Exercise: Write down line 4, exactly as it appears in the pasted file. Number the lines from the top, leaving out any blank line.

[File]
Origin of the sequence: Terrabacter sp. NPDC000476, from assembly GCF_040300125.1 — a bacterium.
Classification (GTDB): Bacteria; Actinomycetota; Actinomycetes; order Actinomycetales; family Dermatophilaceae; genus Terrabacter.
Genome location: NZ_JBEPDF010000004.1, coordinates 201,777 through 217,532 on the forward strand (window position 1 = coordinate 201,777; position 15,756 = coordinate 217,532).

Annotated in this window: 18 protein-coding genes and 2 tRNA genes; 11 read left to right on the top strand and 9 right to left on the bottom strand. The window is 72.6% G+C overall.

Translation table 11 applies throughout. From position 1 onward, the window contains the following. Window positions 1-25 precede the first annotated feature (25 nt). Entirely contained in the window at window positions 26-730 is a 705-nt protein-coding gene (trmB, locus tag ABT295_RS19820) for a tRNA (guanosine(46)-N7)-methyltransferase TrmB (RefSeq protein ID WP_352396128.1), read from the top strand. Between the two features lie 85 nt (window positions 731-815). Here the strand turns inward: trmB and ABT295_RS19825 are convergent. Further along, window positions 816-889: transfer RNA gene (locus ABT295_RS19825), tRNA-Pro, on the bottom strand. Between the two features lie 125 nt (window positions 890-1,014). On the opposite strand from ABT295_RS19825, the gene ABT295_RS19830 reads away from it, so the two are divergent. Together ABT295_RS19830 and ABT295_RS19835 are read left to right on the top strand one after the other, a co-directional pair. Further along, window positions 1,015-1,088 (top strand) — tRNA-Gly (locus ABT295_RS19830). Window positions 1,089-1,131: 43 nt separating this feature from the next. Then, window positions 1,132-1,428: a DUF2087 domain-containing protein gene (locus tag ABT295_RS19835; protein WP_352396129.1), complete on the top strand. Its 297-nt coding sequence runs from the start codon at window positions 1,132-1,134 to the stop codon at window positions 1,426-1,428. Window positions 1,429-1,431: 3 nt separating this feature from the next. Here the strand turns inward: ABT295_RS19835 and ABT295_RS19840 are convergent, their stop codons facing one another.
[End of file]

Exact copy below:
Annotated in this window: 18 protein-coding genes and 2 tRNA genes; 11 read left to right on the top strand and 9 right to left on the bottom strand. The window is 72.6% G+C overall.